The Order of the Garter, founded by Edward III in 1348-9, was the first chivalric order of Europe. From 1415, it had its own herald, Garter King of Arms. The motto of the Order, Honi soit qui mal y pense (Evil be to him who evil thinks) is inscribed on the Garter surrounding the royal arms and the arms of all knights of the Order.
Every knight of the Order of the Garter was given a copy of the Order's statutes when he was elected to it. This copy (top image right) has revisions and additions down to January 1559, and was probably written for Henry Manners, Earl of Rutland, who was elected a knight in 1559 and whose arms appear on the second leaf.
The royal arms encircled with the Garter appeared everywhere, including on bindings. King James I of England must have commissioned the binding of this copy of his Meditation upon the Lord's Prayer (middle image right), since his own arms (as King of England, Scotland, and Ireland) are surmounted by a crown and inlaid in gilt on crimson velvet. He most likely intended this luxurious copy to be given away.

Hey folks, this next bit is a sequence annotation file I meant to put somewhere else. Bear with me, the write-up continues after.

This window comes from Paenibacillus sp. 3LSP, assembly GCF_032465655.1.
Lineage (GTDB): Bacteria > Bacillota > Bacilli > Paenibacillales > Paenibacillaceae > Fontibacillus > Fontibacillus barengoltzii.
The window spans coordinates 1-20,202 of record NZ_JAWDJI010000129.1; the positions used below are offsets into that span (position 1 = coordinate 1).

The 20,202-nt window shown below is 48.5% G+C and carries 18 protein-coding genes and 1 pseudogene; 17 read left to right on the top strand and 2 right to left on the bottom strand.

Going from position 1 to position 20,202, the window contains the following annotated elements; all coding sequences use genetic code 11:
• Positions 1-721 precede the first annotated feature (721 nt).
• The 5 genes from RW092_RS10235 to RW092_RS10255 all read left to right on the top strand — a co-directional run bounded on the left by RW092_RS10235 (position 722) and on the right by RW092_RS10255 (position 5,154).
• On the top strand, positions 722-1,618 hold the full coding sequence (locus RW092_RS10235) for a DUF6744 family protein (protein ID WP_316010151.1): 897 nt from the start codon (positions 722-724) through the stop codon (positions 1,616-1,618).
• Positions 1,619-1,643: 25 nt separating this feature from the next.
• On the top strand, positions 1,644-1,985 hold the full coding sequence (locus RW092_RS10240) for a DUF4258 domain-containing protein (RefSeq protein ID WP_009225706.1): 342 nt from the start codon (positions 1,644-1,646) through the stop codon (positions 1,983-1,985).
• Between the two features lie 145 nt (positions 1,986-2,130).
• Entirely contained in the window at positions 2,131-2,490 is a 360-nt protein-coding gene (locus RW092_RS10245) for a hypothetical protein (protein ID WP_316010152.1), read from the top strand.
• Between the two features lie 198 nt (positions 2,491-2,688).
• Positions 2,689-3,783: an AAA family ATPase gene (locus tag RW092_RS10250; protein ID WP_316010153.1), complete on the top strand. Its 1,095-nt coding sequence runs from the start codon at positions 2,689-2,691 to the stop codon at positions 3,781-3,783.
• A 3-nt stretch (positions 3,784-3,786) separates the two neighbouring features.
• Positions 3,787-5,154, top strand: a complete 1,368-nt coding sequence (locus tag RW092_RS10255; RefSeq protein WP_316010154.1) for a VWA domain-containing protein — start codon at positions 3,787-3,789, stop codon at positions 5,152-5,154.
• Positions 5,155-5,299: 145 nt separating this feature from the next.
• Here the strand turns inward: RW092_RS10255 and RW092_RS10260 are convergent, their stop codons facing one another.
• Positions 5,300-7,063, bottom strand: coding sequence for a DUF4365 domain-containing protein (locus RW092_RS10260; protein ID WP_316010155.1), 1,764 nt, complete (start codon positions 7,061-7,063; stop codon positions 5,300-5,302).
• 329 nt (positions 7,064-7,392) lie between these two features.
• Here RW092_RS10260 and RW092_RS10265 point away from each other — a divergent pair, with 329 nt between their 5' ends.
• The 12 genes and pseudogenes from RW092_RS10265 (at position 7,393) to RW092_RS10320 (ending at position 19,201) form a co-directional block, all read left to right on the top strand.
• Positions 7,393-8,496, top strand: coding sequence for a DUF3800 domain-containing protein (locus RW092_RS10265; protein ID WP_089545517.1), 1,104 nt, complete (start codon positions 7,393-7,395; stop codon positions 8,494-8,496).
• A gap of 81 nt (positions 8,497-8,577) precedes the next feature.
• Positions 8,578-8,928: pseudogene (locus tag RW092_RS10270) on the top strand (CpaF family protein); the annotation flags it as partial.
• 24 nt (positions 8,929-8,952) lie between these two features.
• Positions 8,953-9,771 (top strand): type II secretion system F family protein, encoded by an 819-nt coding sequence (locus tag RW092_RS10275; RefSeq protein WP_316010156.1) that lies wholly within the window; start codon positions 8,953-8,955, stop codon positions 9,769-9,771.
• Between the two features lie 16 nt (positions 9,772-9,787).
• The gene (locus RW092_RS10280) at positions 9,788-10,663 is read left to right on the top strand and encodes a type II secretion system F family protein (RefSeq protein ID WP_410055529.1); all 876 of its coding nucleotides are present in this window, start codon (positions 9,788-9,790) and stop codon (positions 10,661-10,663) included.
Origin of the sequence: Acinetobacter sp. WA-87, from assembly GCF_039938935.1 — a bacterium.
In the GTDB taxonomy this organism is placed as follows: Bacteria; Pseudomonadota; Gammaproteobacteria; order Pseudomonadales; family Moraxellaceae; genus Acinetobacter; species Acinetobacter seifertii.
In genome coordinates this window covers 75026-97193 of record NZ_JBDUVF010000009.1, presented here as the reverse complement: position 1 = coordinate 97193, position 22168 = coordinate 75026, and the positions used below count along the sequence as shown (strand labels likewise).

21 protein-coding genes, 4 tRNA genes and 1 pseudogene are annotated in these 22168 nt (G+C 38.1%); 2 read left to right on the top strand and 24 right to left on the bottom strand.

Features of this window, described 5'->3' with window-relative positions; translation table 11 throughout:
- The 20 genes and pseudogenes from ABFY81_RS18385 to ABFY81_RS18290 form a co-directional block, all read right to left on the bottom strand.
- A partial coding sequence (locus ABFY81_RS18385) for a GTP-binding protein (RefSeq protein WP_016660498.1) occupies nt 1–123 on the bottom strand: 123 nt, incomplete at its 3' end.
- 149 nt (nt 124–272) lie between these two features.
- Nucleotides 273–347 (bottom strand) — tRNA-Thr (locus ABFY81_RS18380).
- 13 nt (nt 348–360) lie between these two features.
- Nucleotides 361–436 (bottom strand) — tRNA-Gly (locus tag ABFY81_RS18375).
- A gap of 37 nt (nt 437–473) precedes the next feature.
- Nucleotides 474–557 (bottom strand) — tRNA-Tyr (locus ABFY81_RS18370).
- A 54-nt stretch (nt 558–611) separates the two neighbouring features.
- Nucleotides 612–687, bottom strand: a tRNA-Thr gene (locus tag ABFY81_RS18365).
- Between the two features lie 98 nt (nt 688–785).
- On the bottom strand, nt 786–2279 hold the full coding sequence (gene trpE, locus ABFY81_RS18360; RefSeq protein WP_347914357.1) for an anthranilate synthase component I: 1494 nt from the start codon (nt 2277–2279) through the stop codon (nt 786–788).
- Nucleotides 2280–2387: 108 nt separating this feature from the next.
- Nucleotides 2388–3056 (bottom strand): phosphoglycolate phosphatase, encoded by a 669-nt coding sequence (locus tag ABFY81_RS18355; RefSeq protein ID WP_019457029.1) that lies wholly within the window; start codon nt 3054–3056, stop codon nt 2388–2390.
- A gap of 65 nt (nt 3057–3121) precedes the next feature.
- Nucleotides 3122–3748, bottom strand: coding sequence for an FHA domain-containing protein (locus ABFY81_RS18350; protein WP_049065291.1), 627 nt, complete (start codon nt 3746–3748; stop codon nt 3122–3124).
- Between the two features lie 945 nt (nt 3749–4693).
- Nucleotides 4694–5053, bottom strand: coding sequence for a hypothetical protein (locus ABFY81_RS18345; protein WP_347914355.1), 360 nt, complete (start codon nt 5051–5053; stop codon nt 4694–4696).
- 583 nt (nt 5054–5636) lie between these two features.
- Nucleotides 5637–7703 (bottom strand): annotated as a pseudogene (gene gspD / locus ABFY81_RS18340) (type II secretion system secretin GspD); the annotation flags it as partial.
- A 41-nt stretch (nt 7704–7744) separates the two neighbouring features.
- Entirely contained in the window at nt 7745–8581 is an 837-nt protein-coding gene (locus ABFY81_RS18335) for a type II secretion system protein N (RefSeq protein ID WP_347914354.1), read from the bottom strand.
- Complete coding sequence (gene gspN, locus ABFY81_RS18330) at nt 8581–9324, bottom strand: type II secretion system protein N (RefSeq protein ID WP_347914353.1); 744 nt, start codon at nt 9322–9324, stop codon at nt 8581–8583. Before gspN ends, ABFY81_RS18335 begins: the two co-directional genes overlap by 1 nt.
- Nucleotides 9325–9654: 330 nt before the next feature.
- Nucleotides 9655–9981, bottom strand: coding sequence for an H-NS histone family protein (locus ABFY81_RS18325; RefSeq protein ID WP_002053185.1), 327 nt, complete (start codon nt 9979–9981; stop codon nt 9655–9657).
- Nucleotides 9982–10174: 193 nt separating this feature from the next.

This collection of coats of arms of knights of the Garter (bottom image right) was presented to James I in 1606 by William Segar, Garter King of Arms, who penned it himself. The arms shown at right, within a collar of the Order of the Garter, are intended to be those of Thomas FitzAlan, earl of Arundel, whose family history is recounted on the facing page. As a penciled note by a later owner remarks, Segar has unfortunately inverted the colors of this most celebrated coat of arms: by showing the lion as red and the field as gold, he has given the arms of the Charleton family, Lords Powys.